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The Group Travel Leader Going on Faith Select Traveler

Future fertile for former farm

By Ann Witmer

Normandy Farm’s past is as distinctive as its enormous red roofs and the snowy white stucco wall that surrounds the hotel and conference center.

For more than two centuries, owners of this gentleman’s farm ran newspapers, raised thoroughbred horses and Ayrshire cattle and built what was then the country’s largest barn. One of the owners honeymooned in France, returned home and named the farm after Normandy.

Unfortunately, the owners also ran up debts and evaded taxes. Eventually, the farm, in Blue Bell, Pa., a small, affluent community 25 miles west of Philadelphia, fell into disrepair, and parcels were sold off for development.

Conferences become new cash crop
All this changed in 2000 when Hansen Properties Inc., owner of the Blue Bell Country Club across the street, bought what was left of the farm and embarked on a $30 million renovation to restore it and convert it into a hotel, conference a, banquet facility and restaurant. In 2001, the property was added to the National Register of Historic Places for its agricultural past and its architecture.

The Normandy Farm Conference Center opened in 2004 with 23,000 square feet of meeting space. Certified by the International Association of Conference Centers (IACC), its 17 meeting rooms and two ballrooms blend the farm’s agrarian history with the needs of modern meeting planners.

Barn reborn as conference center
For example, although the two-level conference center is housed in a 200-by-50-foot barn, meeting rooms are equipped with wired and wireless Internet access and technology that ranges from VHS to Blu-ray.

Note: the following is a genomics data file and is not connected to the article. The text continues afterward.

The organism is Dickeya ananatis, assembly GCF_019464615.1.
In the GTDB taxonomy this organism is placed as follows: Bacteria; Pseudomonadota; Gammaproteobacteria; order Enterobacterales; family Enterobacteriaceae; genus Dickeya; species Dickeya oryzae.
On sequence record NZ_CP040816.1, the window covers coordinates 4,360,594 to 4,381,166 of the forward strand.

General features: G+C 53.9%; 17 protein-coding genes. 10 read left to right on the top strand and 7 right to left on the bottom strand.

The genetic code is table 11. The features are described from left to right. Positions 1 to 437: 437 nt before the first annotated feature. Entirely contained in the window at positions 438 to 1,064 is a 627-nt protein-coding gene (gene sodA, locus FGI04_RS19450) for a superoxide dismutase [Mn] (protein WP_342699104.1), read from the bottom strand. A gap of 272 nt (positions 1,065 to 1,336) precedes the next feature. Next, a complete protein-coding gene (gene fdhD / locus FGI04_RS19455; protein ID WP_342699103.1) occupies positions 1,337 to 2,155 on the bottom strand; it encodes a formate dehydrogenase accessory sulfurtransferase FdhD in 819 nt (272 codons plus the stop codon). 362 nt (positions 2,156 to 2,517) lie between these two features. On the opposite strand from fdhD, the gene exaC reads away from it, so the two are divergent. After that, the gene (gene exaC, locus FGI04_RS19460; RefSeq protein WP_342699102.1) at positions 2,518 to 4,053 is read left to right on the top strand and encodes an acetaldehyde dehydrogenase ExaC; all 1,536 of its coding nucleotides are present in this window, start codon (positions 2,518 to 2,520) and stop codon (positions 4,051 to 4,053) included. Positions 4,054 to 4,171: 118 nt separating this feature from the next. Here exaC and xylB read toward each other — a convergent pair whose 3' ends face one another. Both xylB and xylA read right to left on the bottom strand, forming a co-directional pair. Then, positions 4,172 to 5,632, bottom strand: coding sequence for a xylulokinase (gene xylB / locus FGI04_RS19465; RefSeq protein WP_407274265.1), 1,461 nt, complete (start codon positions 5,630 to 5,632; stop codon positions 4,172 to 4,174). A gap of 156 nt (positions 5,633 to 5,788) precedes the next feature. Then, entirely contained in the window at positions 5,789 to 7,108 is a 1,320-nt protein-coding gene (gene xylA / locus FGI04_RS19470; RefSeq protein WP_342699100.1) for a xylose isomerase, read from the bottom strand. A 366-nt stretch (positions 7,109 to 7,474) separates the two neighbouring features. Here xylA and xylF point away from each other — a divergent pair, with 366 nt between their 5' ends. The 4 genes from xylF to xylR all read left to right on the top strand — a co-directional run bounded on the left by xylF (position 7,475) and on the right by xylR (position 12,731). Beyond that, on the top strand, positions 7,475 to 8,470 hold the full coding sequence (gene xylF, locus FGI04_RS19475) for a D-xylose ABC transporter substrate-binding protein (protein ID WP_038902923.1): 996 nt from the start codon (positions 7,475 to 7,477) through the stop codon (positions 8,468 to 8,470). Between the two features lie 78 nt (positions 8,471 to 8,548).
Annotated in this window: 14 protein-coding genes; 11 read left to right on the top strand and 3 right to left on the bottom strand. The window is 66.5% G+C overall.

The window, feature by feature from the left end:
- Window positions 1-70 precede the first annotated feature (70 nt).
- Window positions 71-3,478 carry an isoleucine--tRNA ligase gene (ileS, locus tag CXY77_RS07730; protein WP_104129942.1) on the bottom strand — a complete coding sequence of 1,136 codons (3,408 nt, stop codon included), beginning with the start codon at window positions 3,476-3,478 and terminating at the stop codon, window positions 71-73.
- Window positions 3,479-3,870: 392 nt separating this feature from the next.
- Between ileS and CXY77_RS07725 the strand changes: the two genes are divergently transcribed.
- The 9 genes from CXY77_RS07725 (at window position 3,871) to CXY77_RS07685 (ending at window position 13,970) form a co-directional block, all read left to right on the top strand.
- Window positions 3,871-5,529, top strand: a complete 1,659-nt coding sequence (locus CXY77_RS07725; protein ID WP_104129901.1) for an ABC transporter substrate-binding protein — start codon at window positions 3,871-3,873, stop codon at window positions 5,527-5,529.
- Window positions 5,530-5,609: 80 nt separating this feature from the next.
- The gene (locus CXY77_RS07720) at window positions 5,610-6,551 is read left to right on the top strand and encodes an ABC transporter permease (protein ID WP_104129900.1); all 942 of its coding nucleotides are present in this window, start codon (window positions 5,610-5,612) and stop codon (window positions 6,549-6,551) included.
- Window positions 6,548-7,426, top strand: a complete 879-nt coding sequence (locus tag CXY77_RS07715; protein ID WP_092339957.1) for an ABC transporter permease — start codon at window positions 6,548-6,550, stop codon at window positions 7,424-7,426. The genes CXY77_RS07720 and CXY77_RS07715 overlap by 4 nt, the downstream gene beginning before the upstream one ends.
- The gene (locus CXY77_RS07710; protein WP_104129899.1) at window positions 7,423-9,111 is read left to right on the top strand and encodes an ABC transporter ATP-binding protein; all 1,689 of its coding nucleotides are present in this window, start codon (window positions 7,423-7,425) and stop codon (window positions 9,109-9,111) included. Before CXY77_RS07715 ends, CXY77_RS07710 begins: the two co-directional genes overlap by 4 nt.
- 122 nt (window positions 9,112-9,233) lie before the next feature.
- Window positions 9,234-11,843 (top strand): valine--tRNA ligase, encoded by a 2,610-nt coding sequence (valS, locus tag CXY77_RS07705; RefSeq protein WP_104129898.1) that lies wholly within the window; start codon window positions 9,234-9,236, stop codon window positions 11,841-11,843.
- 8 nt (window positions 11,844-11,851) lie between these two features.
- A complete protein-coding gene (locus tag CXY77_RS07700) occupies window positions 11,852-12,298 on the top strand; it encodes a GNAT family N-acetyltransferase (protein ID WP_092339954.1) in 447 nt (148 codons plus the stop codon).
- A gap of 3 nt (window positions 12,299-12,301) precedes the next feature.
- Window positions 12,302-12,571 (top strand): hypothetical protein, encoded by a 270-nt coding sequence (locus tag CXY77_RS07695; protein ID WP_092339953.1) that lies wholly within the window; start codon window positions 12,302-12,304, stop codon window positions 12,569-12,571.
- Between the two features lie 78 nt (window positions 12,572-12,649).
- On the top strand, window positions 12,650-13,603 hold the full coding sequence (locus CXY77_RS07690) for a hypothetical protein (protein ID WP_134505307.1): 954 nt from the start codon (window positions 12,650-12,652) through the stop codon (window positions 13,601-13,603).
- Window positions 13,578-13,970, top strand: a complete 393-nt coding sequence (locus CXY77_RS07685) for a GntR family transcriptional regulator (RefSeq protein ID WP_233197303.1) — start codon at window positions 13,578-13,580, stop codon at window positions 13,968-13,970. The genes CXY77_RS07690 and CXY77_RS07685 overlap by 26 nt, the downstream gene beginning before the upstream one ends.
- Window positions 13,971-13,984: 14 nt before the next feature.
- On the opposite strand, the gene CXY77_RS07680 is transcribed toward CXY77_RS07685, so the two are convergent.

There’s also a human touch. Like the early-rising farmer, technology wizard Tom McCoy, who took charge of wiring the old barn for modern times, shows up for work at 5:30 each morning ready to pitch in and help presenters set up for their meetings.

Marge Martinez, who organizes meetings for Merck and Co., praised the quality of service.

“If you are in the middle of a meeting and need anything at all, from a vegetarian meal to a small room where a manager can have a videoconference hookup, you just email or call the business office, and they are there — within a moment.”

Meeting rooms range from six rooms that each seat 20 to 40 people to three rooms for 50 to 100. And although barns, by nature, do not have large windows, each meeting room has at least one window to let in natural light.

There are also six soundproof executive conference rooms for four to 12 people, with videotaping capabilities. They are often used for legal depostions

Horse stable becomes ballroom
The 6,100-square-foot Grand Ballroom, once a horse stable, is grand inside but still sports stall doors on its exterior.

Another ballroom, 3,000 square feet in size, incorporates the farm’s three tall silos, now lighted nooks that can house a bar, a coffee station or tables for VIPs.

Both ballrooms have separate entrances, prefunction space and access to open-air terraces.
In keeping with Normandy Farm’s “be prepared and be flexible” approach, the barn’s hayloft is always set up for breaks.

In the center of the conference center, a vaulted atrium glows with polished old wood. It was a hangout for pigeons and a hawk that swooped in daily to hunt. Behind massive wooden ladders once used to climb into the loft are booths where you can plug in a laptop.